Japan tanker was damaged in a terror attack, UAE says The M Star was carrying two million barrels of crude oil to Japan A Japanese tanker damaged last week in the Strait of Hormuz near Oman was the target of a terrorist attack, the United Arab Emirates state-run news agency has said. It said remains of home-made explosives had been found on the hull of the M Star, which was damaged last week while travelling from Qatar to Japan. Two days ago, an al-Qaeda-linked group said it was responsible. Officials previously said the ship may have been involved in a collision. The crew of the ship reported an explosion shortly after midnight on Wednesday last week. One person was injured.
This was an amateur operation using crude homemade explosives which did comparatively little damage and caused no fatalities. It is in marked contrast to the well-planned al-Qaeda attack on the USS Cole in Aden in 2000 which blasted a hole in the warship and killed 17 US sailors, and a further al-Qaeda attack on the tanker Limburg off Yemen in 2002. A group calling itself the Abdullah Azzam Brigades has issued an online statement claiming responsibility, but experts say this is a name of convenience rather than an actual organisation. Their stated aim is the release of an ageing Egyptian cleric from a US jail for his part in the 1993 World Trade Center attack - not a cause that has widespread resonance these days. Still, for a ship to be struck in the narrow waterway between Oman and Iran, through which 40% of the world's crude oil is exported, is a worrying development for merchant shipping. Security in the Gulf is likely to be reviewed as a result.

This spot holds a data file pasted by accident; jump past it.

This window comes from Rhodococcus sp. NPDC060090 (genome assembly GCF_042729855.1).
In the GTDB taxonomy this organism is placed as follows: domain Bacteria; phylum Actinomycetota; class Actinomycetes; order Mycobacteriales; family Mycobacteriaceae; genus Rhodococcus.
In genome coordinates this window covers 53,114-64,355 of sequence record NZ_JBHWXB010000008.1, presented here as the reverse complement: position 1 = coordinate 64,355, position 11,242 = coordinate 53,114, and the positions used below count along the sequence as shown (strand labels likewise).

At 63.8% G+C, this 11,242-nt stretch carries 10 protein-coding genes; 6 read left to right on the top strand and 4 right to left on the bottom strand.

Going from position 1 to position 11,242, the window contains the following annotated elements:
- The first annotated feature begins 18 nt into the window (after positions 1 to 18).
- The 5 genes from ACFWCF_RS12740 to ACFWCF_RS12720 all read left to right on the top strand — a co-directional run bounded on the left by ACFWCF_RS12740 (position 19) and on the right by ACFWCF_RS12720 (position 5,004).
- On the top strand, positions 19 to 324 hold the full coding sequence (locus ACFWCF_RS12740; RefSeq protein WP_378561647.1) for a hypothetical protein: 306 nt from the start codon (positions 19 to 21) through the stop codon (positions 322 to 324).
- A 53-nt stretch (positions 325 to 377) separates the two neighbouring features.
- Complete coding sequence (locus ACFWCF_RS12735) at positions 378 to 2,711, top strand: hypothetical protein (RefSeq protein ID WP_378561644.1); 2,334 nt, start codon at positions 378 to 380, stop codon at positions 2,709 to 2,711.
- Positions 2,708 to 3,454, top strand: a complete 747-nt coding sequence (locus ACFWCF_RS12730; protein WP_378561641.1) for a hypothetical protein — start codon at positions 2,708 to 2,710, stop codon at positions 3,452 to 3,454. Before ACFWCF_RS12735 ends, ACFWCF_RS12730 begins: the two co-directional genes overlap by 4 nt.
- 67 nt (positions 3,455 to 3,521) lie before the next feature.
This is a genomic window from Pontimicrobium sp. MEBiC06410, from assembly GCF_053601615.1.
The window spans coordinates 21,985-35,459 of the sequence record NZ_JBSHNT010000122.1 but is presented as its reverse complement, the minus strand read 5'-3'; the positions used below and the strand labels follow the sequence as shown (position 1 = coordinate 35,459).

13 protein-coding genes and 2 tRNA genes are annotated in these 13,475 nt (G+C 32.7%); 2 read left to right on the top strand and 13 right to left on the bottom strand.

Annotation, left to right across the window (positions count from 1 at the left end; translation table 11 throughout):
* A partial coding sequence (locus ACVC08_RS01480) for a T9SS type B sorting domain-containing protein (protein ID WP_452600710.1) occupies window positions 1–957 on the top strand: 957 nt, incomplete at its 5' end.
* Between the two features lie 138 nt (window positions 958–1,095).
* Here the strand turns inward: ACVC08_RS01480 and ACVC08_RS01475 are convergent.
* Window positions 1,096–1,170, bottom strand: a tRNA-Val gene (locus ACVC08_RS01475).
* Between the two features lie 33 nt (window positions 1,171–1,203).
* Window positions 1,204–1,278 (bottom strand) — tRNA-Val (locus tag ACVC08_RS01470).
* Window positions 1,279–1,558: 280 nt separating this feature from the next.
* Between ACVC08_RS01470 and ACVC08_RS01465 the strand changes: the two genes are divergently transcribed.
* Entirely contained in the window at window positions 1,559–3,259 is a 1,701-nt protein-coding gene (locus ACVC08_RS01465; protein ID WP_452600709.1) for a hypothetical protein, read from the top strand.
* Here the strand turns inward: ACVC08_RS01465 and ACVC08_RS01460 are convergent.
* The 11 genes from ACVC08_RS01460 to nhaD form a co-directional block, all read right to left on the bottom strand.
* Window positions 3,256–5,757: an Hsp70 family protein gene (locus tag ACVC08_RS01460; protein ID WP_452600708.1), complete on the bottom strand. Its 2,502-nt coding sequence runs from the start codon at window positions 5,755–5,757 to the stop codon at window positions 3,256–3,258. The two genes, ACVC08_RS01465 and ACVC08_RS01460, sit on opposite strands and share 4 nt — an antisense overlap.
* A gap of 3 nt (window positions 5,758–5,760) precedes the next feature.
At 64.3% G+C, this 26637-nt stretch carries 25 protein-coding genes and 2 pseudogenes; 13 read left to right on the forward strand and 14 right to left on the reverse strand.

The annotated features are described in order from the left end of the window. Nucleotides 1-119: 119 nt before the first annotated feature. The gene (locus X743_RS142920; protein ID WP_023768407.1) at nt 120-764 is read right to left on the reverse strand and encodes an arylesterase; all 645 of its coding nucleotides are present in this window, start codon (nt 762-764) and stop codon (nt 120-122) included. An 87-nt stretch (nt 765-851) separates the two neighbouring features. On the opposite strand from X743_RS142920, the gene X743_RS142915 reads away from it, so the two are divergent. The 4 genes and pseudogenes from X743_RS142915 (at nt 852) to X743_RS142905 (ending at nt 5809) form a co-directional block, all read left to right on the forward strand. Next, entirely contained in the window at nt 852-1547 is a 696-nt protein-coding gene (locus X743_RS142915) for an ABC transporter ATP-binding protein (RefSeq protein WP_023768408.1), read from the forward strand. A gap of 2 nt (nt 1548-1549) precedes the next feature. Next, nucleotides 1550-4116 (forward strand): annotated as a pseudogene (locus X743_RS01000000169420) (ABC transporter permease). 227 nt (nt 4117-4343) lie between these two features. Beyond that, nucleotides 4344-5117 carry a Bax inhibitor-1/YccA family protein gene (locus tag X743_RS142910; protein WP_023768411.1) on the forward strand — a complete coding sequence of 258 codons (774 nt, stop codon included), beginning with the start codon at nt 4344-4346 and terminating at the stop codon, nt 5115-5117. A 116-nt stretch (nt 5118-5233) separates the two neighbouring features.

The BBC's security correspondent Nick Childs says the news is likely to raise concerns about security for shipping in the strait, a vital strategic waterway for oil supplies from the Gulf. Minor damage "An examination carried out by specialised teams had confirmed that the tanker had been the subject of a terrorist attack," the news agency said, quoting an unidentified coastguard source. "UAE explosives experts who collected and examined samples found a dent on the starboard side above the water line and remains of home-made explosives on the hull," it said. "Probably the tanker had encountered a terrorist attack from a boat loaded with explosives," the source was quoted as saying. The ship's owner, Mitsui OSK, said it could not confirm the reports. Japanese Foreign Minister Katsuya Okada said the government was aware of the report but was yet to confirm its details, the Agence France Presse news agency said. Previous theories about the cause ranged from a large wave to a US nuclear submarine. Part of the mystery surrounding the incident was the relatively minor damage to the tanker, which did not seem to conform to any particular explanation.
A statement signed by a "battalion" of the Abdullah Azzam Brigades, which is linked to al-Qaeda, said one of its suicide bombers was responsible for the blast. The claim, posted on a website used by Islamist militants, could not be independently verified, and the group has made false claims in the past. The French-operated tanker Limburg was badly damaged off Yemen in an attack in 2002, as was the US Navy warship Cole in an incident in the Yemeni port of Aden in 2000, in which 17 US sailors were killed.